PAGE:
In addition, this model employs a large, textured grip that is ergonomically shaped as well, and this definitely comes handy once you set your hands because they will stick in a natural position and you won’t have difficulties to shoot for a long period of time!

Speaking of the control layout, Nikon kept it simple and did an absolutely remarkable job here.

Namely, on the top-left plate of the body, you can notice four dedicated buttons organized in a circular fashion including a White Balance button, ISO, and the Metering button, a hot shoe that sits on the top-center, whereas on the right, you will find a large, iinformation LCD screen that sits below the dedicated Mode button. On the grip, you will also find a Movie-Record button, Exposure Compensation button and a shutter release button with an On/Off switch.

On the rear, the control layout is divided into two groups, there’s a row of buttons which are located on the left, as well as another row of buttons on the right. In between, sits the viewfinder and the LCD screen, and personally, I like the design.

For your information, the viewfinder has an optical, pentaprism design, supports up to 100% of the frame and although it is not as bright as a pentamirror viewfinder, it is still doing its job pretty fine because your eyesight will be properly aligned with the targets you opt to capture.

On the other side, the 3.2″ 1,229k-dot screen is exceptionally sharp, hence, the visuals you’ll be seeing are going to be strong, however, as was the case with its opponent – the 645z, it lacks touch-sensitivity. However, I give more points to the Pentax here, because at least the screen can tilt, because this one is fixed and it is kind of restricting to shoot from different angles.

When it comes to the connectivity options, the D810 has a single USB 3.0 port, an HDMI port, dual card slot with support for CF and SD media, stereo headphone and microphone connectors, and once again, as was the case with the Pentax, this one lacks built-in Wi-FI, so you’d have to invest additionally in an adapter to have the pleasure of transferring your content wirelessly to other compatible devices.

Performance-wise, the Nikon D810 is powered by an EXPEED 4 image-processing engine, has a 36.3MP FX-Format CMOS sensor with no optical low-pass filter, 51-point AF system with 3D color Matrix Metering III and a 91k pixel RGB sensor, base ISO range of 64-12,800 which is expandable to 32-51,200 and let’s not forget its burst shooting speed of 5 fps that will help you capture fast-moving objects quickly and effectively.

Moving on, this camera can output fairly good results under low light at ISO 3200, while at ISO 6400, noise is well-controlled and images are not only usable, but they look superb in my opinion! Of course, at the highest levels, noise becomes more prominent and it overtakes the image quality, so, I’d recommend you not to push the camera to its boundaries because results may lead to unusable imagery!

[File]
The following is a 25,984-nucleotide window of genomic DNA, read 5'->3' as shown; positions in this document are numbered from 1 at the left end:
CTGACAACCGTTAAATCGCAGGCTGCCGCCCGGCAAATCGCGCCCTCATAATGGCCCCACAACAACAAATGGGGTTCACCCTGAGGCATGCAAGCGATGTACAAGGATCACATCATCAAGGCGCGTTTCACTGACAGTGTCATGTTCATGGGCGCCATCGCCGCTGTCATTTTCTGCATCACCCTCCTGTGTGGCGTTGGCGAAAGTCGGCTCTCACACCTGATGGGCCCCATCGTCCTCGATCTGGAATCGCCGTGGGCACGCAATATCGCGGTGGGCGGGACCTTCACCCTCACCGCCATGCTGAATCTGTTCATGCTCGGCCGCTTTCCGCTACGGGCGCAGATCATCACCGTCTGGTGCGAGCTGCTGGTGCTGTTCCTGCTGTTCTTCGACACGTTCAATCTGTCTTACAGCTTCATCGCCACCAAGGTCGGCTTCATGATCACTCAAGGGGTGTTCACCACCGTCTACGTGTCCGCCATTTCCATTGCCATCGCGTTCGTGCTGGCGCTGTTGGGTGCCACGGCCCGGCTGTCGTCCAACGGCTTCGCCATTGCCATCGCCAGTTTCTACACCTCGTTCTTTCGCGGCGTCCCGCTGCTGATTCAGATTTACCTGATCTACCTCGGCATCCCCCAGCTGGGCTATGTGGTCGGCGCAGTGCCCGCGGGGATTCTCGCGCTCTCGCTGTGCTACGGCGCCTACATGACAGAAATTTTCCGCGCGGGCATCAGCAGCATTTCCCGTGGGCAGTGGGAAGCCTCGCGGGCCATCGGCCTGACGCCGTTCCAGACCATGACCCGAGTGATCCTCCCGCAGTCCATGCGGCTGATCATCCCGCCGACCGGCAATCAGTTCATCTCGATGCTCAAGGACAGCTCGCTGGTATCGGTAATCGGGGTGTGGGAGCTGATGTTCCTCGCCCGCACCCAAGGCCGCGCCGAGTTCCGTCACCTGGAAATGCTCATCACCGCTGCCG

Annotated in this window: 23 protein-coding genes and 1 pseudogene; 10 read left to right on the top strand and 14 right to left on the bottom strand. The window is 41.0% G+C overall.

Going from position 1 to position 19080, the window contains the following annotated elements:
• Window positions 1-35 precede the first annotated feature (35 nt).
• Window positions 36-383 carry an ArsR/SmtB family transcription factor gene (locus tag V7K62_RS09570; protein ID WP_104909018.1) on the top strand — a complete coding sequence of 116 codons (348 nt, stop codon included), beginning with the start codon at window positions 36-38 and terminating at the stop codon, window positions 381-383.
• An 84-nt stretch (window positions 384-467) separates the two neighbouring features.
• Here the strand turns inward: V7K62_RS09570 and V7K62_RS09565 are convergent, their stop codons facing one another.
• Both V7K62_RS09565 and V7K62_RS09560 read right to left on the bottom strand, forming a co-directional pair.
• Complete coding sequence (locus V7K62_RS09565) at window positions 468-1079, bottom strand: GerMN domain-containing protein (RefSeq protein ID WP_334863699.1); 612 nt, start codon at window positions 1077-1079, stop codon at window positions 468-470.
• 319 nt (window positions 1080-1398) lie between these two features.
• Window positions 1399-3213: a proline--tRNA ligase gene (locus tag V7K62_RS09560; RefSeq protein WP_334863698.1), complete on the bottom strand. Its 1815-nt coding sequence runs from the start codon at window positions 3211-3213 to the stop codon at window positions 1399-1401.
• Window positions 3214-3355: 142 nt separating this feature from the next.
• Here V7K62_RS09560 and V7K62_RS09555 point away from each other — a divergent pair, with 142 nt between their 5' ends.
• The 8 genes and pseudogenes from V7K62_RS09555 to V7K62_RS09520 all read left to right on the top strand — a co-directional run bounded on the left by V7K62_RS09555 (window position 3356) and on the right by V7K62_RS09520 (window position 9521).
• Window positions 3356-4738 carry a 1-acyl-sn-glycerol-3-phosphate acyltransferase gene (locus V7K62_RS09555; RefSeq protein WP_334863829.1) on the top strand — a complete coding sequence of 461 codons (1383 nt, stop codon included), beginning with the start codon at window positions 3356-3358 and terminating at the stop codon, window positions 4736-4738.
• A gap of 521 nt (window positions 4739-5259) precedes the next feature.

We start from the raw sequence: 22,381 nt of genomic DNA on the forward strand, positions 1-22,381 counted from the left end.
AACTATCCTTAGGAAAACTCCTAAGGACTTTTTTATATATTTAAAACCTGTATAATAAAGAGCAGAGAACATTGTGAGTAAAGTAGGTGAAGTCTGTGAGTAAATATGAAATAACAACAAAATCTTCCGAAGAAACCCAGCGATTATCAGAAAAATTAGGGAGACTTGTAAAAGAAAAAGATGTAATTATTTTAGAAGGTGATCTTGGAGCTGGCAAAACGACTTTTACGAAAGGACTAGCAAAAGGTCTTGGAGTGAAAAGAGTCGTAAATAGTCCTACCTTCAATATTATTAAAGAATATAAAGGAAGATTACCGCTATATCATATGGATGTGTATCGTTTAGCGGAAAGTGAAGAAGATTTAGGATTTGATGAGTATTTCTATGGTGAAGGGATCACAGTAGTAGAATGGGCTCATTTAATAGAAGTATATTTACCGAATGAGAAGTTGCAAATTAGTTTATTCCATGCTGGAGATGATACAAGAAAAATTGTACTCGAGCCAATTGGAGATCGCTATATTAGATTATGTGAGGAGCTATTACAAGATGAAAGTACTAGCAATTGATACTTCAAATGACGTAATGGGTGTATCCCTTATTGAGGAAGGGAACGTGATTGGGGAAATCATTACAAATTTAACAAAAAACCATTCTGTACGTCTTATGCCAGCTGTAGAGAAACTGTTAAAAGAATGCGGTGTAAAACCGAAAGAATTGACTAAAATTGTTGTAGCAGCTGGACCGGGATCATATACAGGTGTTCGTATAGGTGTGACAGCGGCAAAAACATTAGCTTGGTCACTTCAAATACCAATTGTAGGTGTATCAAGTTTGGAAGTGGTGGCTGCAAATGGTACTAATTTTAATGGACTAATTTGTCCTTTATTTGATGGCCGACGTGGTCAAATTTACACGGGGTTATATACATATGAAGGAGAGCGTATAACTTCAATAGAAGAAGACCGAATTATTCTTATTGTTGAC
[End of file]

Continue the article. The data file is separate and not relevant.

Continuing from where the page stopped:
On the other side, RAW images look strong with excellent level of details starting from ISO 800 and even at the highest levels, but once again, although they employ well-defined details in comparison to JPGs, still, at the highest ISO settings, noise takes it toll, and that’s why you should try to avoid such things.

In the end, I’d like to inform you that the D810 records 1080p videos at 24/60fps, and since both cameras lack 4K capability, I can easily say that the result can be considered as a tie at this point, although 645z may offer a bit better performance thanks to its better sensor.

Feature Comparison

Pentax 645Z Nikon D810
Camera Type
DSLR
DSLR
Megapixels
51.4
36.3
ISO Range
100-204,800
64-12,800;32-51,200
Flip-Out Screen
Yes
No
AF Points
27 AF Points
51 AF Points
Viewfinder
Yes
Yes
Touchscreen
No
No
Video Recording
Yes
Yes
Sensor Size
Medium format CMOS
Full-Frame CMOS

Conclusion

Finally, this is the part where I have to bring the final words regarding these cameras and announce the winner, right? Well, hold on just for a minute, so that I can make a quick head to head comparison of both of them and reveal the areas where the first camera shows itself as a better over the second and vice-versa.

If you opt to shoot Portrait photography, both cameras are excellent for this type of photography, but since the 645z has a sensor with higher resolution, by default it means that you can achieve bette results. For Street photography, the difference between them isn’t huge at all, although the Pentax is yet again a winner.

For Sports photography, the D810 outperforms its opponent, while for Daily photography, both cameras have a large body, and this does not make them excellent candidates for such type of photography, but either way, the 645z brings better results.

The areas where the Nikon D810 proves itself as better is due to its faster continuous shooting speed ( 5 vs 3fps), the battery life ( ~1200 vs ~650), has a built-in flash, 24 more focus points, faster mechanical shutter ( 1/8000s vs 1/4000s), support for UHS memory and weighs less.

On the contrary, the 645z has an articulating screen, packs 41% more pixels ( 51MP vs 36), has a higher max ISO by 1500% ( 204,800 vs 12,800), and outputs a better low ISO performance.

Therefore, I would go for the Nikon D810.